Exercise: Write a short introduction from an unusual viewpoint.

Roused from sleep by an incessant banging at 7:53 a.m. on the nose, just like every other weekday, my awakening was met by a chorus of groans and disappointment.  I don’t mind, though.  I know my timely calls to action bring order and organization to the masses of young student minds.  Four minutes later, the banging repeats, after which I enjoy 42 full minutes of relief.

During my rest, I observe students wander into the room and eventually find their seats.  Don is always first in the room, quietly sitting down and pulling out his notebook.  Theresa is always last, arriving in a state of disrepair and barely organized chaos.  When the instructor begins her work, Jessica focuses on every word.  Dylan splits his attention between staring at me and staring at the iPhone he thinks he has so carefully concealed below the desk.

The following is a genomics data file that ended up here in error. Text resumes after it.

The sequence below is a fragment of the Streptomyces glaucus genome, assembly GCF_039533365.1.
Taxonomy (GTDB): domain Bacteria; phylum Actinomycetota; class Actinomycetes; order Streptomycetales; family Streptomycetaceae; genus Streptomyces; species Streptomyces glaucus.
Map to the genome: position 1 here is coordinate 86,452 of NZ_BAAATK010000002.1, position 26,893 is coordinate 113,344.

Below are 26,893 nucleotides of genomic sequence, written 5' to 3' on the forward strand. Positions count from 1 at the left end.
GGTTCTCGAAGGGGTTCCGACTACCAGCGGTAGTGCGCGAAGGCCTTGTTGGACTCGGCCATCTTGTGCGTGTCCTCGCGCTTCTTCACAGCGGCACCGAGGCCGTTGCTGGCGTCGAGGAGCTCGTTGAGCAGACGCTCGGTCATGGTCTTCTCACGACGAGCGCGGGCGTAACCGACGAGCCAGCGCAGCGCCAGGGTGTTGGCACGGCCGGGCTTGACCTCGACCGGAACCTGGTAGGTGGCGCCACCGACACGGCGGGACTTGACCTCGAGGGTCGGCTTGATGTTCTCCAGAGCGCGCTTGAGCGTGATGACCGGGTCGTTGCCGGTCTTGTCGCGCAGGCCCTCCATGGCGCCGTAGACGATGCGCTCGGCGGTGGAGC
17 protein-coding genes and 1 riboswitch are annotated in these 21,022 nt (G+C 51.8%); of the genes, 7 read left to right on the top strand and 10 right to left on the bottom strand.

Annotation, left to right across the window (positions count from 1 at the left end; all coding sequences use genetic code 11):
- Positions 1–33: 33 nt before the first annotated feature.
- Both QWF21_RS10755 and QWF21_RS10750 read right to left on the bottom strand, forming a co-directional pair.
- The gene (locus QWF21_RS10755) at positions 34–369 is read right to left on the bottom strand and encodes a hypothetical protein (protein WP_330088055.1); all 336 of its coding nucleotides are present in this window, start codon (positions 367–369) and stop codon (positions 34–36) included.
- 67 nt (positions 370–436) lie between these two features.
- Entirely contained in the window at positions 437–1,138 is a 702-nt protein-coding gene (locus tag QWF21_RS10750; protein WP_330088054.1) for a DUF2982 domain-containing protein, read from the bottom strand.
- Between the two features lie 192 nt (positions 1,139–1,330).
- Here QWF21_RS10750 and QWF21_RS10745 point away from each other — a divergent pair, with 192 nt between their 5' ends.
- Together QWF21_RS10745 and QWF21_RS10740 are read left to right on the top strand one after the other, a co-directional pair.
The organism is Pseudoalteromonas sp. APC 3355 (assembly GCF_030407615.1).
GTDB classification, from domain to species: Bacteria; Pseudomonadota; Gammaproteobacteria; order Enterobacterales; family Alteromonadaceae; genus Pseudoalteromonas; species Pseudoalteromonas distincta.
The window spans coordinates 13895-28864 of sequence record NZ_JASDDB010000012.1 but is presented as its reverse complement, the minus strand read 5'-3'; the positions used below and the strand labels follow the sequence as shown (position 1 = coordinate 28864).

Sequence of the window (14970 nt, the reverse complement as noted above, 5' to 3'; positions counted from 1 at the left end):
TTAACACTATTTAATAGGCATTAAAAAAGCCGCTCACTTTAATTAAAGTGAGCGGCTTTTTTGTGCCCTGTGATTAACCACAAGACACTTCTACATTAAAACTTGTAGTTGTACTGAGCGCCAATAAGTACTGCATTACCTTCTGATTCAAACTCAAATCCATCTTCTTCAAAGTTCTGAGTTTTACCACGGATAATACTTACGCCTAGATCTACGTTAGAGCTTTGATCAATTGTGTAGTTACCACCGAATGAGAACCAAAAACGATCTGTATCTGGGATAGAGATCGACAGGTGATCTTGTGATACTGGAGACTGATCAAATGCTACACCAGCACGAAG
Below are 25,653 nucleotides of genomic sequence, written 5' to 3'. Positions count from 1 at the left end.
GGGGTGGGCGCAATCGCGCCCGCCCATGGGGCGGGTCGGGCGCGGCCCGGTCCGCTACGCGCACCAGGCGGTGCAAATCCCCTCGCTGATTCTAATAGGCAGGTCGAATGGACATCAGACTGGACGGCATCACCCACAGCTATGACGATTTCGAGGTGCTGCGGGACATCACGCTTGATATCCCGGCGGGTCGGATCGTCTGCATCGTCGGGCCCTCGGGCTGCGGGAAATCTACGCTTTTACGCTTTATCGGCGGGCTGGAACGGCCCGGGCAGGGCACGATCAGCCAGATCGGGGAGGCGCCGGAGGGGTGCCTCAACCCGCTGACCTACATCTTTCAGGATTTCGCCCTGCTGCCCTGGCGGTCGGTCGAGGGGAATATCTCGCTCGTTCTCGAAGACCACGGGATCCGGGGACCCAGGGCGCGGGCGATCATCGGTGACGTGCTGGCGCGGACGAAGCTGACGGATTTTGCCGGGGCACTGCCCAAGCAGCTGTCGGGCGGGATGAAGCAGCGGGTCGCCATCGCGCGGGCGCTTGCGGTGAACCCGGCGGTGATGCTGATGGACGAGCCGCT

Rob, however, stares straight ahead at the teacher, but his mind is focused on bigger issues.  Where will he sleep tonight?  Can he talk his friend Ben into sharing a bagel with him?  Can his life get any worse?  For Rob, every wave of my hands is another minute of internal agony.  And the class continues.

The day plods on in similar fashion… 9 o’clock, 10 o’clock, 11 o’clock, until the final bell at 3 p.m., when students fly out of their seats like ejecting pilots, coming alive in a chorus of yells and cheers.  A few minutes later the room is empty, silent, dead.  I relax in the stillness, enjoying the peace and quiet of the breezy afternoon in anticipation of tomorrow’s repeat performance.